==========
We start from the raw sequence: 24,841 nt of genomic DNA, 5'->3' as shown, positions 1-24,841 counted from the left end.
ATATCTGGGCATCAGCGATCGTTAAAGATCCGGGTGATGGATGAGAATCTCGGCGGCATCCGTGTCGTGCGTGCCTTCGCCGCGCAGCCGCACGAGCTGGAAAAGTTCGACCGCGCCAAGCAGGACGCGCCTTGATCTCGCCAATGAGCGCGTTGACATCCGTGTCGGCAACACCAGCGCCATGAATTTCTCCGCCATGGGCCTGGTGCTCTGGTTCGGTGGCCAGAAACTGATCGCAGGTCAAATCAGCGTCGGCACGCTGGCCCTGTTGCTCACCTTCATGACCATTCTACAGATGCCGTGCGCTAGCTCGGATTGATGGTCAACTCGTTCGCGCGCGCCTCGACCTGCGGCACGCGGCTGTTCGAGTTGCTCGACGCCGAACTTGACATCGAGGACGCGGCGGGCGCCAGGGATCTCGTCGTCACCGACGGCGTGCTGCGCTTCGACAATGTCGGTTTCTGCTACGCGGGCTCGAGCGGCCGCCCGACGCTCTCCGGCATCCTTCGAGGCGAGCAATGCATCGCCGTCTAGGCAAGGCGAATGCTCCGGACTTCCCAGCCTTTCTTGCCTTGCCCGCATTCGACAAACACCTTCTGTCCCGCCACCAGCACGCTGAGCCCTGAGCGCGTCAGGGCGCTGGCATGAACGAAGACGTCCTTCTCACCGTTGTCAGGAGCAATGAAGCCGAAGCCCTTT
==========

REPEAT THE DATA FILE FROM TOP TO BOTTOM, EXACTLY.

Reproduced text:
We start from the raw sequence: 24,841 nt of genomic DNA, 5'->3' as shown, positions 1-24,841 counted from the left end.
ATATCTGGGCATCAGCGATCGTTAAAGATCCGGGTGATGGATGAGAATCTCGGCGGCATCCGTGTCGTGCGTGCCTTCGCCGCGCAGCCGCACGAGCTGGAAAAGTTCGACCGCGCCAAGCAGGACGCGCCTTGATCTCGCCAATGAGCGCGTTGACATCCGTGTCGGCAACACCAGCGCCATGAATTTCTCCGCCATGGGCCTGGTGCTCTGGTTCGGTGGCCAGAAACTGATCGCAGGTCAAATCAGCGTCGGCACGCTGGCCCTGTTGCTCACCTTCATGACCATTCTACAGATGCCGTGCGCTAGCTCGGATTGATGGTCAACTCGTTCGCGCGCGCCTCGACCTGCGGCACGCGGCTGTTCGAGTTGCTCGACGCCGAACTTGACATCGAGGACGCGGCGGGCGCCAGGGATCTCGTCGTCACCGACGGCGTGCTGCGCTTCGACAATGTCGGTTTCTGCTACGCGGGCTCGAGCGGCCGCCCGACGCTCTCCGGCATCCTTCGAGGCGAGCAATGCATCGCCGTCTAGGCAAGGCGAATGCTCCGGACTTCCCAGCCTTTCTTGCCTTGCCCGCATTCGACAAACACCTTCTGTCCCGCCACCAGCACGCTGAGCCCTGAGCGCGTCAGGGCGCTGGCATGAACGAAGACGTCCTTCTCACCGTTGTCAGGAGCAATGAAGCCGAAGCCCTTT